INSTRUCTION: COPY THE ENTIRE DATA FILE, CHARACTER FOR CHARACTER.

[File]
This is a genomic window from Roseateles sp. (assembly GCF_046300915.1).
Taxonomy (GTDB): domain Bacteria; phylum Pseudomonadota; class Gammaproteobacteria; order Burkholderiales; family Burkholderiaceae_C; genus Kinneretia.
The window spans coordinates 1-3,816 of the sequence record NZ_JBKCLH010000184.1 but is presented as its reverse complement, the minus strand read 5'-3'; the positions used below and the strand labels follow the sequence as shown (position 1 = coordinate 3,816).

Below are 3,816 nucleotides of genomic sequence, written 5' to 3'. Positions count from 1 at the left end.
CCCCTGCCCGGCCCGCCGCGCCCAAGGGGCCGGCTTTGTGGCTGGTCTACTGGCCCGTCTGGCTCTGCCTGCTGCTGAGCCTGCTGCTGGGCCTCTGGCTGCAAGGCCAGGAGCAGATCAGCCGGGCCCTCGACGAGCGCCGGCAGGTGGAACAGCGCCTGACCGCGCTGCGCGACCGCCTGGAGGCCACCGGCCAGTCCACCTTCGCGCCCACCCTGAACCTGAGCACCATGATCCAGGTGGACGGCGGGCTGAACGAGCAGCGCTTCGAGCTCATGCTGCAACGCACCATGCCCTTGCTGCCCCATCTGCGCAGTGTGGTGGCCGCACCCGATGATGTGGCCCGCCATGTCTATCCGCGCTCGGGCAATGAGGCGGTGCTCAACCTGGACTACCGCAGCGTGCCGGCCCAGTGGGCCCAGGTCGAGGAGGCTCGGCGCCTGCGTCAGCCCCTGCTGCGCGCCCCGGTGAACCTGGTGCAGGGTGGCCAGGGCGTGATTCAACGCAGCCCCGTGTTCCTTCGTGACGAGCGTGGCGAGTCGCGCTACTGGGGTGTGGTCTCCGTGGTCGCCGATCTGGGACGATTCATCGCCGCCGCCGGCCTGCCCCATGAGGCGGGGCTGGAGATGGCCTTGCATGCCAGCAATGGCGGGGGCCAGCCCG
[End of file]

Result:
This is a genomic window from Roseateles sp. (assembly GCF_046300915.1).
Taxonomy (GTDB): domain Bacteria; phylum Pseudomonadota; class Gammaproteobacteria; order Burkholderiales; family Burkholderiaceae_C; genus Kinneretia.
The window spans coordinates 1-3,816 of the sequence record NZ_JBKCLH010000184.1 but is presented as its reverse complement, the minus strand read 5'-3'; the positions used below and the strand labels follow the sequence as shown (position 1 = coordinate 3,816).

Below are 3,816 nucleotides of genomic sequence, written 5' to 3'. Positions count from 1 at the left end.
CCCCTGCCCGGCCCGCCGCGCCCAAGGGGCCGGCTTTGTGGCTGGTCTACTGGCCCGTCTGGCTCTGCCTGCTGCTGAGCCTGCTGCTGGGCCTCTGGCTGCAAGGCCAGGAGCAGATCAGCCGGGCCCTCGACGAGCGCCGGCAGGTGGAACAGCGCCTGACCGCGCTGCGCGACCGCCTGGAGGCCACCGGCCAGTCCACCTTCGCGCCCACCCTGAACCTGAGCACCATGATCCAGGTGGACGGCGGGCTGAACGAGCAGCGCTTCGAGCTCATGCTGCAACGCACCATGCCCTTGCTGCCCCATCTGCGCAGTGTGGTGGCCGCACCCGATGATGTGGCCCGCCATGTCTATCCGCGCTCGGGCAATGAGGCGGTGCTCAACCTGGACTACCGCAGCGTGCCGGCCCAGTGGGCCCAGGTCGAGGAGGCTCGGCGCCTGCGTCAGCCCCTGCTGCGCGCCCCGGTGAACCTGGTGCAGGGTGGCCAGGGCGTGATTCAACGCAGCCCCGTGTTCCTTCGTGACGAGCGTGGCGAGTCGCGCTACTGGGGTGTGGTCTCCGTGGTCGCCGATCTGGGACGATTCATCGCCGCCGCCGGCCTGCCCCATGAGGCGGGGCTGGAGATGGCCTTGCATGCCAGCAATGGCGGGGGCCAGCCCG